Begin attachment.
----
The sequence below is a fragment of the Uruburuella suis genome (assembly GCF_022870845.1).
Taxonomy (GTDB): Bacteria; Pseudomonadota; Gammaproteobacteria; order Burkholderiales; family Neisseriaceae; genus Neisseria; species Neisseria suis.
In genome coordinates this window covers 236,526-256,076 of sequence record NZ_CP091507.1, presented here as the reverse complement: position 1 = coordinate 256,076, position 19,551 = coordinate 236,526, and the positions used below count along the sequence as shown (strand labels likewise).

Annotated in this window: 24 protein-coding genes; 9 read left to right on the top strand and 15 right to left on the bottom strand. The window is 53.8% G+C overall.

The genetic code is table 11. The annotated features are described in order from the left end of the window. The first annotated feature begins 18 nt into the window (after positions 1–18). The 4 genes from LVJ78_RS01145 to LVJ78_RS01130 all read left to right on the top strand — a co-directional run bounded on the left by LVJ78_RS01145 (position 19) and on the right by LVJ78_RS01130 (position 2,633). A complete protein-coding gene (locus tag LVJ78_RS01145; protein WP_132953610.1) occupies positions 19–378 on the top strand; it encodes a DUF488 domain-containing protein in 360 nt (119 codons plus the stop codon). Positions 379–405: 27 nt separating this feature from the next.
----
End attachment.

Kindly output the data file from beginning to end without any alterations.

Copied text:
The sequence below is a fragment of the Uruburuella suis genome (assembly GCF_022870845.1).
Taxonomy (GTDB): Bacteria; Pseudomonadota; Gammaproteobacteria; order Burkholderiales; family Neisseriaceae; genus Neisseria; species Neisseria suis.
In genome coordinates this window covers 236,526-256,076 of sequence record NZ_CP091507.1, presented here as the reverse complement: position 1 = coordinate 256,076, position 19,551 = coordinate 236,526, and the positions used below count along the sequence as shown (strand labels likewise).

Annotated in this window: 24 protein-coding genes; 9 read left to right on the top strand and 15 right to left on the bottom strand. The window is 53.8% G+C overall.

The genetic code is table 11. The annotated features are described in order from the left end of the window. The first annotated feature begins 18 nt into the window (after positions 1–18). The 4 genes from LVJ78_RS01145 to LVJ78_RS01130 all read left to right on the top strand — a co-directional run bounded on the left by LVJ78_RS01145 (position 19) and on the right by LVJ78_RS01130 (position 2,633). A complete protein-coding gene (locus tag LVJ78_RS01145; protein WP_132953610.1) occupies positions 19–378 on the top strand; it encodes a DUF488 domain-containing protein in 360 nt (119 codons plus the stop codon). Positions 379–405: 27 nt separating this feature from the next.